by andrew c. stone | March 1, 2011 | People
It’s not hard to see that London-based supermodel Elle Liberachi (no relation to the flamboyant ivory-tickler of yesteryear) is great at what she does. Give her an exotic beach, a barely there swimsuit and a lucky photographer, and she’ll conjure up a tropical island fantasy faster than you can say aloha. But modeling was never an aspiration for this 25-year-old French-Italian stunner, whose quiet upbringing in the British countryside gave her few expectations of a life on the catwalk. At 18, she was an art student in London when a chance encounter exposed her to a modeling scout. Soon she was booking international jobs, including her very first runway show right here in Miami.
From there, it’s been a slow and steady crescendo of coveted gigs—runway work for Guess and Roberto Cavalli, advertising campaigns for Calvin Klein and L’Oréal, editorial spreads in GQ, Elle, Esquire and Maxim—and shoots with top photo teams who love working with her as much for her easygoing demeanor as her soft, decidedly un-British looks. With a packed schedule, ties to several charities and a role in the forthcoming film Your Highness alongside James Franco and Natalie Portman, Liberachi is one busy beauty. But her humility has served her well, keeping her grounded and grateful for all she’s been given.
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You’ve become a hit in the modeling world, and it all started right here in South Beach, right?
ELLE LIBERACHI: The first job I had was a runway show in Miami [during Fashion Week of the Americas], for Adolfo Dominguez. I love Miami’s vibe and the Latin flavor, which is such a contrast to London. The people are very different from what surrounds me at home.
I hear your friend, the singer Craig David, has art of you hanging in his penthouse at the Mondrian South Beach.
Yes, Craig! He loves his women. I’ve known him for a long time. He’s got the most beautiful apartment, and it’s adorned with photos of supermodels.
Did modeling just come to you by chance?
I grew up in the countryside and never thought I would model. I was studying art and design at London College of Fashion, and a friend of mine was showing her work to her instructors. She asked me if I would mind wearing something for the presentation. A scout approached me afterward. I didn’t believe it at first. I continued with school, but it all started from there.
What makes a shoot really comfortable for you?
I love when a client wants your personality to come through. I ask to play music, so it’s easy to move around and get into it. Of course, I love working with great people. One shoot I remember in particular over four days in Cape Town. We shot at beaches, the mountains, among these amazing people. It was really like a holiday with friends. That’s something great about this career: I get to travel to places I’d never see otherwise.
When one thinks of London models, beach shoots don’t normally leap to mind.
My look is very different from other models in London. I didn’t really fit the stereotype, and as a result I got a lot of jobs.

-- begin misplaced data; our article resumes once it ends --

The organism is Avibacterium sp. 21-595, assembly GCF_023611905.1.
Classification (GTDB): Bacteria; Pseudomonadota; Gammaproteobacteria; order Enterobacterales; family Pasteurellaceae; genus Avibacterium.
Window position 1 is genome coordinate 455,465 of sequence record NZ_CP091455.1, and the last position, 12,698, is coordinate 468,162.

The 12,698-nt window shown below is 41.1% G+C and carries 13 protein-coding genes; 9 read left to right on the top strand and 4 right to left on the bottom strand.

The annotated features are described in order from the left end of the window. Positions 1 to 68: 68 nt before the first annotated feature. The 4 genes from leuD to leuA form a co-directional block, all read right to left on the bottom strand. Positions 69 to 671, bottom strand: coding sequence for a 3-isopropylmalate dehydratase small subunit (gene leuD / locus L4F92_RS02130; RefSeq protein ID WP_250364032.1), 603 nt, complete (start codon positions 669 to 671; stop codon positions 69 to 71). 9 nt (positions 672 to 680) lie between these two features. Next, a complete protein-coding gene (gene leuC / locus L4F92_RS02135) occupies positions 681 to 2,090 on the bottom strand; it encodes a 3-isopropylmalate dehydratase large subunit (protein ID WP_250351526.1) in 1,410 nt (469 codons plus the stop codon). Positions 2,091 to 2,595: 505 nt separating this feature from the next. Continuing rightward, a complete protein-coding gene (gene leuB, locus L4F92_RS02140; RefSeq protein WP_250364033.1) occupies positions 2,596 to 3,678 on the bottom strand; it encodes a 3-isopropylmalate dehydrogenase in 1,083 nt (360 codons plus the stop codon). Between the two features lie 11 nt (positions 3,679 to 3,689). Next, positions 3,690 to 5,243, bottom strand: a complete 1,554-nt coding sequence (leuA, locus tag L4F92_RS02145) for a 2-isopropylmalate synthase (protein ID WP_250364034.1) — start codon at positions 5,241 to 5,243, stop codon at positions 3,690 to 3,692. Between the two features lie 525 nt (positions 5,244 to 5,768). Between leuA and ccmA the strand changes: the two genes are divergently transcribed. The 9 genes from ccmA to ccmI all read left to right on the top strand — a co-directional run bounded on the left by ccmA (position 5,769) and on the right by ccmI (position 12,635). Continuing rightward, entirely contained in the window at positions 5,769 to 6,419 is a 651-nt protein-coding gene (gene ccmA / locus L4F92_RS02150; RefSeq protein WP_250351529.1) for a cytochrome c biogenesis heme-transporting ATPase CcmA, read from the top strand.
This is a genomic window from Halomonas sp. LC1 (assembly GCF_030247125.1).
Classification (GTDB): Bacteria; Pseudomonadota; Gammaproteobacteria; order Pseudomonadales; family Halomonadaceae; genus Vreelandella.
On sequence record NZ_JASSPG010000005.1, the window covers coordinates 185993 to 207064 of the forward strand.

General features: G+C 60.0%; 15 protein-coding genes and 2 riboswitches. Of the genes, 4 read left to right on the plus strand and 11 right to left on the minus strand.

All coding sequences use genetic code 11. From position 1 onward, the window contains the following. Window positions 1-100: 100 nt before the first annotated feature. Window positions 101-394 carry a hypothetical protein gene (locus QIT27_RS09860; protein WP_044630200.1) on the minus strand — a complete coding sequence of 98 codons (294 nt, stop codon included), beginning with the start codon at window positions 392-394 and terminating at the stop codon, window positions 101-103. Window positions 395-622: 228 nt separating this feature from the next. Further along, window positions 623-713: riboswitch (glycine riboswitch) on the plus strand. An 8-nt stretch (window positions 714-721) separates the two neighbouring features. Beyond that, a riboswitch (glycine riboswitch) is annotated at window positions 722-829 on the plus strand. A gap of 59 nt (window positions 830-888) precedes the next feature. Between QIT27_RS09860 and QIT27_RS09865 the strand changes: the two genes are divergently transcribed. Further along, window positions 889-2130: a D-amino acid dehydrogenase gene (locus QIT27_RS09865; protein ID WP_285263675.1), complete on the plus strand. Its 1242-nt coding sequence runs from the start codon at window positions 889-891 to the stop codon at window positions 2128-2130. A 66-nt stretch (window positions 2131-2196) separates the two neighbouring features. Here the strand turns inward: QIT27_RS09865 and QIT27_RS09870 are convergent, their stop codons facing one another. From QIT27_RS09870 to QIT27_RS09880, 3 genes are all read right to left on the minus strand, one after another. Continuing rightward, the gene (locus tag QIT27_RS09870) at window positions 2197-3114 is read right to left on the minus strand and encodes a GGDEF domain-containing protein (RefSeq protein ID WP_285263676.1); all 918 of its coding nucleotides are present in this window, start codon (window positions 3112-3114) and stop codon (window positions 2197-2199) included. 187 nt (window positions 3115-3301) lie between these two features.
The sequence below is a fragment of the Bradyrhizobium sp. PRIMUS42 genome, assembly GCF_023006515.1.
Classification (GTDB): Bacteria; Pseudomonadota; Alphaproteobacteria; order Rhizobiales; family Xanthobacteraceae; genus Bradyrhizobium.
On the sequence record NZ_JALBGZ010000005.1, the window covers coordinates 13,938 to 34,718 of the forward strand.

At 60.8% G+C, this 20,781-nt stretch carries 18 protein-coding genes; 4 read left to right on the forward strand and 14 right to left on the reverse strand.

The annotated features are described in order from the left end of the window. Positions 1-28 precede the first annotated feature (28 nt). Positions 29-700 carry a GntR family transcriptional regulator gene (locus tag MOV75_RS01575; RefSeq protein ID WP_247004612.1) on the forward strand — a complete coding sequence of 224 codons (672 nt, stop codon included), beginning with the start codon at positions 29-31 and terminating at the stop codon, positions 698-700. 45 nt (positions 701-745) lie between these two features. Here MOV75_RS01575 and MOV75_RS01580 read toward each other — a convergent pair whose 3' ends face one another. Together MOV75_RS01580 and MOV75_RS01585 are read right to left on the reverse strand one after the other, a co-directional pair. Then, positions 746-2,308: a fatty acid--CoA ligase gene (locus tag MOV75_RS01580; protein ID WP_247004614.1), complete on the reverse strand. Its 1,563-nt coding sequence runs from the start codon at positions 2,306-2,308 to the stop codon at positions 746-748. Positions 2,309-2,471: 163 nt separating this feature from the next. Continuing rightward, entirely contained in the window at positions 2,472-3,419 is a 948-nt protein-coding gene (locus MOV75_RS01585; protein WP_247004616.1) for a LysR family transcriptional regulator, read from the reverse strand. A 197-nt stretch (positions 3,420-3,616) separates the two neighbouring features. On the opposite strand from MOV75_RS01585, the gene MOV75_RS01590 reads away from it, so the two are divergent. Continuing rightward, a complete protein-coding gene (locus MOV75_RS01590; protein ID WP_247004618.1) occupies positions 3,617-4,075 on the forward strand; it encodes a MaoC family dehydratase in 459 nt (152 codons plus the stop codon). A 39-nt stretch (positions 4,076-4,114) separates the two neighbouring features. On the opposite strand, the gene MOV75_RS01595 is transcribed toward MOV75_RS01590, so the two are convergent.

Is that the formula for your success, filling a niche?
Some girls I speak to ask all sorts of questions, wanting to know my secret. I can only say be yourself. Just keep believing in yourself. In any industry, pressure is high; in fashion, it’s magnified. There will be many setbacks. You just have to be versatile, and being unique is a great thing. You might be right for one person and all wrong for another. What’s that saying? One man’s trash is another’s treasure!
It’s been said that your beauty hearkens back to the great supermodels of the ’90s—women like Heidi Klum and Cindy Crawford, who have parlayed their modeling careers into success elsewhere. Do you have any particular dreams beyond the runway?
It’s extremely flattering to be compared to such inspirational women. There are so many things I want to do. I’d love to get into film, after I’m through modeling. And I’m obsessed with interior design; anyone who comes to my home can see that. I studied art and design. Anytime I go to [antiques market] Portobello Road in Notting Hill, I have to pick something up. I was just in Paris, and I bought a mirrored mural that’s as big as my wall.
Your film career already seems to be taking off.
I shot Your Highness in Ireland in 2009. I was quite shocked to have been given the role, and was very nervous working with these A-listers. James Franco and Zooey Deschanel were my scene partners! But they were very lovely and quite supportive. These days, so many actors are doing the jobs of models, like appearing on magazine covers. So there’s more of an acceptance that someone can both act and model. You devote a lot of time to charities including Debenhams Breast Cancer Campaign and Macmillan Cancer Support. It’s always nice to hear that people are using their fame to give back. Cancer research is very personal to me, for family reasons. I’ve also been trying to support my brother-in-law, who just opened a South African restaurant in London called Shaka Zulu. He pledges one pound for every meal served to Education Africa, which is pretty amazing.
When you have some downtime, how do you decompress?
My life in London is very normal, by comparison. The makeup is off and the hair is up. Most of my friends are people I grew up with, so that’s grounding. I need girlfriends that know who I really am. Being able to pick up a phone from a hotel room and talk to a friend—“Hey, how are you?”—is priceless.
photographs by thomas whiteside. Styling by Annie Ladino. Hair by Anthony Campbell at Atelier Management for Cutler/Redken. Makeup by James Boehmer for Nars Cosmetics. Manicure by Tatyana Molot at artistsbytimothypriano.com